Southeast Asia: Growth and turmoil

An economic downturn in some countries, political unrest in Thailand and the push for higher wages made headlines.

Despite substantial economic growth in the region, countries like Thailand were enveloped in political protests [AFP]
Despite substantial economic growth in the region, countries like Thailand were enveloped in political protests [AFP]

Southeast Asia captured its fair share of headlines in 2013 with a downturn of high-flying economic growth in its most vibrant countries, political upheaval, deadly natural disasters, and a push for better worker wages.

The region’s largest economy, Indonesia, witnessed hundreds of thousands of people taking to the streets to demand a higher minimum wage. The country’s biggest trade unions demanded a 50 percent provincial increase in November. Thirty-three governors responded by upping minimum pay by an average of 19 percent.

Last year, the minimum wage was boosted in several regions, including the capital Jakarta where monthly salaries jumped 43.9 percent to US$180 per month, and East Kalimantan where it shot up 48.9 percent $150 a month.

Concerns have been raised about Indonesia’s competitiveness and standing as Southeast Asia’s economic powerhouse amid the minimum wage hikes. The International Monetary Fund says the country’s economic growth for 2013 will stand at 5.0 to 5.5 percent, down from 6.2 percent in 2012.

Political unrest

In Thailand – Southeast Asia’s second-largest economy – political turmoil once again reared its head with tens-of-thousands of anti-government protesters swarming to key offices demanding an end of the rule of Prime Minister Yingluck Shinawatra. Many say Yingluck’s brother, ousted Prime Minister Thaksin Shinawatra, is running the country from exile in Dubai.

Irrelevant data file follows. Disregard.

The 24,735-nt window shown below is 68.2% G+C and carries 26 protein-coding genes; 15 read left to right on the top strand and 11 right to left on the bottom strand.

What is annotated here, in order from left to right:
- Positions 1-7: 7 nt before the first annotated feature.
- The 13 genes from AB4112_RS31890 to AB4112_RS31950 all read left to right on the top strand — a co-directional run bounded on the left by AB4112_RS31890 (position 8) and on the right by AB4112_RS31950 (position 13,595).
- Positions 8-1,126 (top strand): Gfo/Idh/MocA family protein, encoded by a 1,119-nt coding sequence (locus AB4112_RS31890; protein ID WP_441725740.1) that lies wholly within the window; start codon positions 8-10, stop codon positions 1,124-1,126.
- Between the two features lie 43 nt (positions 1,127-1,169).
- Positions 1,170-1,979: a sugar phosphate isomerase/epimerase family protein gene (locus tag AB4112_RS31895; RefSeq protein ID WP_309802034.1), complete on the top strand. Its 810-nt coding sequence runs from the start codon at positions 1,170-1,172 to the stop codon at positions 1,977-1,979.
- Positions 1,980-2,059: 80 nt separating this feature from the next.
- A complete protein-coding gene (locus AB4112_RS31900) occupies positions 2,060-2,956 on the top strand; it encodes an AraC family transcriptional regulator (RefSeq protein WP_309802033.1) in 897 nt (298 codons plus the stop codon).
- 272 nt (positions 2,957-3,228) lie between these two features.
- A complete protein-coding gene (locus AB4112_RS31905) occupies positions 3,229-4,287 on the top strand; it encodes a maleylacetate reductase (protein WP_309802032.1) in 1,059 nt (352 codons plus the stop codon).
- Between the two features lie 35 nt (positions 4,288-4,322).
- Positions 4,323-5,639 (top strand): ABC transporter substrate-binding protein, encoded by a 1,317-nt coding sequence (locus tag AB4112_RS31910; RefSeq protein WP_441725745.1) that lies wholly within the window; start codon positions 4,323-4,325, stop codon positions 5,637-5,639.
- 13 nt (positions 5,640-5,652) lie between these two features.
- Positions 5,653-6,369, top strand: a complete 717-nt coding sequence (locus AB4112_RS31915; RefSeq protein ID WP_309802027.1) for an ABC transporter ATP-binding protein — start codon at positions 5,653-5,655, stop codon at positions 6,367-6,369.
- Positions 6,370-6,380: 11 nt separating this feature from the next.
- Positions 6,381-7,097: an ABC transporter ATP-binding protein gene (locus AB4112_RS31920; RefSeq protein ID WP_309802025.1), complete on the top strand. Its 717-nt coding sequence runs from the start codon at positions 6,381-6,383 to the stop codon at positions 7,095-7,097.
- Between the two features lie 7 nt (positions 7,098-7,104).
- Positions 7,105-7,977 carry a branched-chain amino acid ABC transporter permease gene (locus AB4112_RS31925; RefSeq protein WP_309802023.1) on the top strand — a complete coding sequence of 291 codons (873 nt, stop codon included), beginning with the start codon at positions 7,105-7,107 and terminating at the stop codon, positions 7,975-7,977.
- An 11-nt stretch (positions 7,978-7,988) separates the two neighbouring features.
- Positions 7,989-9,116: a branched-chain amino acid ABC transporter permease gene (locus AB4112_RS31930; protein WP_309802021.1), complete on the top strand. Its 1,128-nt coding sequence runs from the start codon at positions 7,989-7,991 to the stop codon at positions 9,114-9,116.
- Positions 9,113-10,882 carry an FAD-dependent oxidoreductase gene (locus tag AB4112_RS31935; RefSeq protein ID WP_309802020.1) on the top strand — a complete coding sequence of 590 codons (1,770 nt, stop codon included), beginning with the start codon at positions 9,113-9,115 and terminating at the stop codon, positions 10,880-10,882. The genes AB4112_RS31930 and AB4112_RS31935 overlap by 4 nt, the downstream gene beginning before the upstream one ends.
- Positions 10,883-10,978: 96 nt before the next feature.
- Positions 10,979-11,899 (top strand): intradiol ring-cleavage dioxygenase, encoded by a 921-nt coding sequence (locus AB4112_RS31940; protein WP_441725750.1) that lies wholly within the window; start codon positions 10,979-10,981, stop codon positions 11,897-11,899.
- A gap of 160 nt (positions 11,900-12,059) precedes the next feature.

Demonstrations turned violent in December with five people killed and hundreds injured as rock-throwing protesters squared off against tear-gas firing riot police. Yingluck dissolved the house and called an election for February 2. Thaksin-backed political parties have won every Thai election since 2001, with the majority rural voters supporting their populist policies.

In neighbouring Myanmar, reforms that have swept over the military-ruled country continued as it opens up politically and economically. Once a villain of the West, the country has seen the removal of crippling sanctions since 2010 when President Thien Sien, a former general in the long-ruling junta, announced political, social, and economic reforms would be launched.

Opposition figure Aung San Suu Kyi – a Nobel Prize laureate – was released from years of house arrest, and her National League for Democracy party was allowed to engage in political activity. One test of its commitment to political reform will be seen in 2015 elections. Myanmar’s laws state Suu Kyi is unable to run for the presidency because she was once married to a foreign national. Calls have grown in the West for Suu Kyi to be allowed to contest the vote.

Natural disasters

The Philippines suffered severe natural disasters in 2013 that killed thousands of people and displaced many others. Typhoon Haiyan – the strongest storm ever to make landfall – slammed into the country in November, killing at least 5,700 people.

At a climate change summit, Filipino diplomat Naderev Sano tearfully called on world powers to address global warming, linking the severity of Super Typhoon Haiyan to it.

A month earlier, at least 160 people died when a 7.2-magnitude earthquake rocked several islands in the central Philippines.

In Malaysia, 2013 marked a major loss of support at elections for the long ruling coalition led by the United Malays National Organisation (UMNO). It was the worst election result of the 56-year rule of the Barisan Nasional government led by Prime Minister Najib Razak.

The opposition claimed voter rolls were full of irregularities, but the government denied that the election was unfair.

Source: Al Jazeera

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